Introduction

  • Robert G. Hunsperger
Part of the Springer Series in Optical Sciences book series (SSOS, volume 33)

Abstract

The transmission and processing of signals carried by optical beams rather than by electrical currents or radio waves has been a topic of great interest ever since the early 1960’s, when the development of the laser first provided a stable source of coherent light for such applications. Laser beams can be transmitted through the air, but atmospheric variations cause undesirable changes in the optical characteristics of the path from day to day, and even from instant to instant. Laser beams also can be manipulated for signal processing, but that requires optical components such as prisms, lenses, mirrors, electro-optic modulators and detectors. All of this equipment would typically occupy a laboratory bench tens of feet on a side, which must be suspended on a vibration-proof mount. Such a system is tolerable for laboratory experiments, but is not very useful in practical applications. Thus, in the late 1960’s, the concept of “integrated optics” emerged, in which wires and radio links are replaced by light-waveguiding optical fibers rather than by through-the-air optical paths, and conventional electrical integrated circuits are replaced by miniaturized optical integrated circuits (OIC’s).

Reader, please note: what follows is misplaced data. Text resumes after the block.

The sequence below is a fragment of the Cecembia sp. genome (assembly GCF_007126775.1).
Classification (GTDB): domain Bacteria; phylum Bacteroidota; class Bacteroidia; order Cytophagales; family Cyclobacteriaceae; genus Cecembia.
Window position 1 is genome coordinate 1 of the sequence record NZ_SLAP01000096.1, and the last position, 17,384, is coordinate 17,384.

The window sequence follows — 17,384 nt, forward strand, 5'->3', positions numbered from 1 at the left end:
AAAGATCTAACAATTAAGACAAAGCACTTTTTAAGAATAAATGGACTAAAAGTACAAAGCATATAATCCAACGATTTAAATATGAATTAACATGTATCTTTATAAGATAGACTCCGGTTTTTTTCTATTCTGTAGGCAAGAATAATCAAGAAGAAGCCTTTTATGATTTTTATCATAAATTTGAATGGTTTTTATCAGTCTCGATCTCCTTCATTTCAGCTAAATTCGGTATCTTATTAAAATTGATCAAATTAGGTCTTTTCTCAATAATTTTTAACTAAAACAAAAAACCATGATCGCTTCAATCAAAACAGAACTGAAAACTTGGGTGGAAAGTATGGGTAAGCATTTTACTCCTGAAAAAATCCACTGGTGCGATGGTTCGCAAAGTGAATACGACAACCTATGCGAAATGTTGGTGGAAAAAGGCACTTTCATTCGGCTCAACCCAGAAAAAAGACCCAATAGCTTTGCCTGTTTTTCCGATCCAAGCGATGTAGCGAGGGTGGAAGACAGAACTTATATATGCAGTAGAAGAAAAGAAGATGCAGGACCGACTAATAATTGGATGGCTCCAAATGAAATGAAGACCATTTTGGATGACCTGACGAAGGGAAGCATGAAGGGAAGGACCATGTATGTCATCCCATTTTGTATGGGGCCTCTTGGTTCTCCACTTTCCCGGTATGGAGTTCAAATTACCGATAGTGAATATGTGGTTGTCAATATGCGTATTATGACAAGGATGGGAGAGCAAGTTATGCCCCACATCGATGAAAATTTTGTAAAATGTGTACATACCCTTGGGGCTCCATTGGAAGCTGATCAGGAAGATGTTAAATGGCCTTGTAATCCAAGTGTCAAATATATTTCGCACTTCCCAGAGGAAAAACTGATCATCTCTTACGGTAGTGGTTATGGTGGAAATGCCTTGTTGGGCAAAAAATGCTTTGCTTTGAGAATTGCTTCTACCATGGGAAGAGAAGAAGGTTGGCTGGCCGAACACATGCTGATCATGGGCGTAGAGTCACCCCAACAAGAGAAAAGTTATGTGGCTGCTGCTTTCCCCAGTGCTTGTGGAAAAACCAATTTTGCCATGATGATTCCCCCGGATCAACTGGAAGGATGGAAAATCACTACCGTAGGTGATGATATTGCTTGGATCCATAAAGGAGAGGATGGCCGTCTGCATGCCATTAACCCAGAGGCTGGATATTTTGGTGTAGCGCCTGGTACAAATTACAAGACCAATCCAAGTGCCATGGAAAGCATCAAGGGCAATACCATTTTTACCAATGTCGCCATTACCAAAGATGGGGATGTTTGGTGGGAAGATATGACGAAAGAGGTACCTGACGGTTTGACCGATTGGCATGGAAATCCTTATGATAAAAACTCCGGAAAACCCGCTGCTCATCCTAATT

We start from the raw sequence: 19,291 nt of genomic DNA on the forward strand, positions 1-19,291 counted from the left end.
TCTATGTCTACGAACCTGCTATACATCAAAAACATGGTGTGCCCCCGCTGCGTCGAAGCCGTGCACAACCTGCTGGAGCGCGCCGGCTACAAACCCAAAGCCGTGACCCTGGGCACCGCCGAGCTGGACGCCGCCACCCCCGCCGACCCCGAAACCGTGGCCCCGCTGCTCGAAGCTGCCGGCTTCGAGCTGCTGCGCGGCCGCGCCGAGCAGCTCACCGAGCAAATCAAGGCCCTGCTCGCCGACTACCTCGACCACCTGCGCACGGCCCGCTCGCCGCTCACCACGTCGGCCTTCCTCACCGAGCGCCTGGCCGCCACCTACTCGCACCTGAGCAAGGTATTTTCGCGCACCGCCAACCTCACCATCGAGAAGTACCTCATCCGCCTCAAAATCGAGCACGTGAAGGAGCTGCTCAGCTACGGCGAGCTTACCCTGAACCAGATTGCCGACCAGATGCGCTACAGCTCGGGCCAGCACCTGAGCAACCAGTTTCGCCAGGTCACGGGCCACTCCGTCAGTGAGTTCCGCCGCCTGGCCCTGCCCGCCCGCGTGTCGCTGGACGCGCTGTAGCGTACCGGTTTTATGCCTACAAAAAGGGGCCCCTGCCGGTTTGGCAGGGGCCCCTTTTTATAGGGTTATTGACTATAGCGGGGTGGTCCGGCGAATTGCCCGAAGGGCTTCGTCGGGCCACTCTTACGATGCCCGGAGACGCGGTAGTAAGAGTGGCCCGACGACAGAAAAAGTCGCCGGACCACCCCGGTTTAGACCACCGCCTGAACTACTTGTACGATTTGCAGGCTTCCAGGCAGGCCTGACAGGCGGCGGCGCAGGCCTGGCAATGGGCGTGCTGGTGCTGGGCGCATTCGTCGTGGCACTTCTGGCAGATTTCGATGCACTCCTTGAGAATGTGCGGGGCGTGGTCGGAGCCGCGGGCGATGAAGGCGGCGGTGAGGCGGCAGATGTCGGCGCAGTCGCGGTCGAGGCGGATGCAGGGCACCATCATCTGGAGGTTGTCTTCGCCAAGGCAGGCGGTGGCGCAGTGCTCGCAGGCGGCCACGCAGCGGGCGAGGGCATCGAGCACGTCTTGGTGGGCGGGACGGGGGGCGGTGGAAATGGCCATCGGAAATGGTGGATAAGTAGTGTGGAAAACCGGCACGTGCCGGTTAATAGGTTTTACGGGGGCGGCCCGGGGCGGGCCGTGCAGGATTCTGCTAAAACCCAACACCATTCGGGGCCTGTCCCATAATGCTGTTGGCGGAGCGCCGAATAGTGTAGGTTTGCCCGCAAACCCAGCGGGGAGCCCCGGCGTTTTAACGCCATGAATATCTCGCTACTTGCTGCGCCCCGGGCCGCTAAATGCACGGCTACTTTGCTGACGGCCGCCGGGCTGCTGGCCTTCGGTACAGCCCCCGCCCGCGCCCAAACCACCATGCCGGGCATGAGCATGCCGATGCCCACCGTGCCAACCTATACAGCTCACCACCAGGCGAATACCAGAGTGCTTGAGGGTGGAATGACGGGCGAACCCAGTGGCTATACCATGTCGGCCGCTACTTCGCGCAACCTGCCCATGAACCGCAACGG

Keywords

Quartz Microwave Lithium Attenuation Radar 

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Copyright information

© Springer-Verlag Berlin Heidelberg 1984

Authors and Affiliations

  • Robert G. Hunsperger
    • 1
  1. 1.Department of Electrical EngineeringUniversity of DelawareNewarkUSA

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